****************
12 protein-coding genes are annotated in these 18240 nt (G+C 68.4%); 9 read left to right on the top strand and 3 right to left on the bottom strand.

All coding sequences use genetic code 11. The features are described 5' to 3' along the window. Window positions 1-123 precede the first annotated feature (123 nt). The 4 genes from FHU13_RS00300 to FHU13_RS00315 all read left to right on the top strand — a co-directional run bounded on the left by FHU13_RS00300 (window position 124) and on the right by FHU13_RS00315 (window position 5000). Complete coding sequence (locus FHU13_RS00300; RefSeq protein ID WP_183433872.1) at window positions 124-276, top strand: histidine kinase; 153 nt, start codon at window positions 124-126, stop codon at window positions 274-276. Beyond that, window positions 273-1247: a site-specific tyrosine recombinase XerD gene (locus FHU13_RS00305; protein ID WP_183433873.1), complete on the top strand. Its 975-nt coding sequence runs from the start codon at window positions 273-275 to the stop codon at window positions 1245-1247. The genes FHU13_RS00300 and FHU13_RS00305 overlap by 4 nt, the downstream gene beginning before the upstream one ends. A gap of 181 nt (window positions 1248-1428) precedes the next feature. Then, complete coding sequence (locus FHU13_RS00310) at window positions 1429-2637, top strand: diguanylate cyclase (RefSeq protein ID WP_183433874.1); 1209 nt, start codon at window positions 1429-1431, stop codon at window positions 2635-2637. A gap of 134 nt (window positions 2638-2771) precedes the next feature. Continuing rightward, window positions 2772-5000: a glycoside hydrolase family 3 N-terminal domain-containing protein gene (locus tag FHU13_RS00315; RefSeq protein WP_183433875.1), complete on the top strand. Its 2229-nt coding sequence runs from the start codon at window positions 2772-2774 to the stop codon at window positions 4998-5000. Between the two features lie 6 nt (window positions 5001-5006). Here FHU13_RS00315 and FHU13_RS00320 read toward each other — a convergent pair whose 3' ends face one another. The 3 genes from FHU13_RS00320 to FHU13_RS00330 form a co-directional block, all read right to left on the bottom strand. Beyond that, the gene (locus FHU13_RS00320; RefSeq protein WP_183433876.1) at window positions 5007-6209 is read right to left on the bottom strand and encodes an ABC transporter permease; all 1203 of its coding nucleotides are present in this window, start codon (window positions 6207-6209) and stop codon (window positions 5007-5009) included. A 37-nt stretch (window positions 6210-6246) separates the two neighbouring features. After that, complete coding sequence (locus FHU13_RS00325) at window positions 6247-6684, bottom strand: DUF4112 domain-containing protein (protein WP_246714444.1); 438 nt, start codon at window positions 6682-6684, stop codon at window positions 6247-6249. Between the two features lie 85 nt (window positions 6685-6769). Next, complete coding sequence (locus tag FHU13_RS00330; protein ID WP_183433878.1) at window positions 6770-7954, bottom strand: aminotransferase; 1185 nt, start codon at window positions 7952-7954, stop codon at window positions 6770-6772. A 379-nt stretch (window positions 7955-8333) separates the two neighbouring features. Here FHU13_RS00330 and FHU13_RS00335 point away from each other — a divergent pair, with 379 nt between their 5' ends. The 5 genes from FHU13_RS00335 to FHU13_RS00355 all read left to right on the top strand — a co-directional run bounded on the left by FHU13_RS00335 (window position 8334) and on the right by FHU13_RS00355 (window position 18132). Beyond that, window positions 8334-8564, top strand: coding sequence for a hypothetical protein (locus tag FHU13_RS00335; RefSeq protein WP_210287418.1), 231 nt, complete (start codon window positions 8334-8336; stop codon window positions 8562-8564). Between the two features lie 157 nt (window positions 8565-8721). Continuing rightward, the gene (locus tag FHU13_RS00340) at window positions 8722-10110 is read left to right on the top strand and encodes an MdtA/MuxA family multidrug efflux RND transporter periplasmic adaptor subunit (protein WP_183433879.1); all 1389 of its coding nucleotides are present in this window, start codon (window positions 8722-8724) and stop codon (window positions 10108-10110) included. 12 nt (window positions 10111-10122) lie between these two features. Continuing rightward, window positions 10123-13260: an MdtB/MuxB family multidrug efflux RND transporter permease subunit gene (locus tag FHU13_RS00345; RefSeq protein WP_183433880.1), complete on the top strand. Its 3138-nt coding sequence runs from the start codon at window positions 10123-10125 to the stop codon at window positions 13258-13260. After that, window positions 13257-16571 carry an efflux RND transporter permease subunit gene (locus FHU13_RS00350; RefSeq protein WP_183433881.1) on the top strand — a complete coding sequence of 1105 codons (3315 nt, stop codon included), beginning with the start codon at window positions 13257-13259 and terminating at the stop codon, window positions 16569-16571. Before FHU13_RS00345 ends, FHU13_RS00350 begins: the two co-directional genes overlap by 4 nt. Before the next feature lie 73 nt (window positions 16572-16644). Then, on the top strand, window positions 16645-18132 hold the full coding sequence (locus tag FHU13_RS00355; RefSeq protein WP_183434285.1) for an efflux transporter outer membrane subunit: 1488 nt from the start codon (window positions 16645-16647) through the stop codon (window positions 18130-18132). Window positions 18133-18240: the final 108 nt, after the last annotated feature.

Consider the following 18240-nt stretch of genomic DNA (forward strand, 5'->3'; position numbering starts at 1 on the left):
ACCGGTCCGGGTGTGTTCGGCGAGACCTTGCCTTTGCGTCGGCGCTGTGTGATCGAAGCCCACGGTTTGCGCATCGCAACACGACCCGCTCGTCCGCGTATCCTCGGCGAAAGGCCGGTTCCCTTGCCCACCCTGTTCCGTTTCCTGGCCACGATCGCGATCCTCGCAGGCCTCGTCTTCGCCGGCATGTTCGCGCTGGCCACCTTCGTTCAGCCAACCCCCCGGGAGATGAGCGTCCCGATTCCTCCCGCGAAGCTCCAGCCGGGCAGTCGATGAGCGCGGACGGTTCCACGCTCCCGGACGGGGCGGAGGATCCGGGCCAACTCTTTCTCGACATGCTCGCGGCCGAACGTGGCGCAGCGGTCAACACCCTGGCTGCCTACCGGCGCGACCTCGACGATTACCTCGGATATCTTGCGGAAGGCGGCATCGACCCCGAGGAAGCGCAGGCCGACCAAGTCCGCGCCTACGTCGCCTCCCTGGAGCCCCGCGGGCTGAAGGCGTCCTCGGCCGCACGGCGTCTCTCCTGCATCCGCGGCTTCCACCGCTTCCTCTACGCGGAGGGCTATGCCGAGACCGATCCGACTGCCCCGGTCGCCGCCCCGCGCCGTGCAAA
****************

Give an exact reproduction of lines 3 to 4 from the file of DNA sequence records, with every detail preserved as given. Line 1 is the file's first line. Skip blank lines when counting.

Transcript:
Consider the following 18240-nt stretch of genomic DNA (forward strand, 5'->3'; position numbering starts at 1 on the left):
ACCGGTCCGGGTGTGTTCGGCGAGACCTTGCCTTTGCGTCGGCGCTGTGTGATCGAAGCCCACGGTTTGCGCATCGCAACACGACCCGCTCGTCCGCGTATCCTCGGCGAAAGGCCGGTTCCCTTGCCCACCCTGTTCCGTTTCCTGGCCACGATCGCGATCCTCGCAGGCCTCGTCTTCGCCGGCATGTTCGCGCTGGCCACCTTCGTTCAGCCAACCCCCCGGGAGATGAGCGTCCCGATTCCTCCCGCGAAGCTCCAGCCGGGCAGTCGATGAGCGCGGACGGTTCCACGCTCCCGGACGGGGCGGAGGATCCGGGCCAACTCTTTCTCGACATGCTCGCGGCCGAACGTGGCGCAGCGGTCAACACCCTGGCTGCCTACCGGCGCGACCTCGACGATTACCTCGGATATCTTGCGGAAGGCGGCATCGACCCCGAGGAAGCGCAGGCCGACCAAGTCCGCGCCTACGTCGCCTCCCTGGAGCCCCGCGGGCTGAAGGCGTCCTCGGCCGCACGGCGTCTCTCCTGCATCCGCGGCTTCCACCGCTTCCTCTACGCGGAGGGCTATGCCGAGACCGATCCGACTGCCCCGGTCGCCGCCCCGCGCCGTGCAAA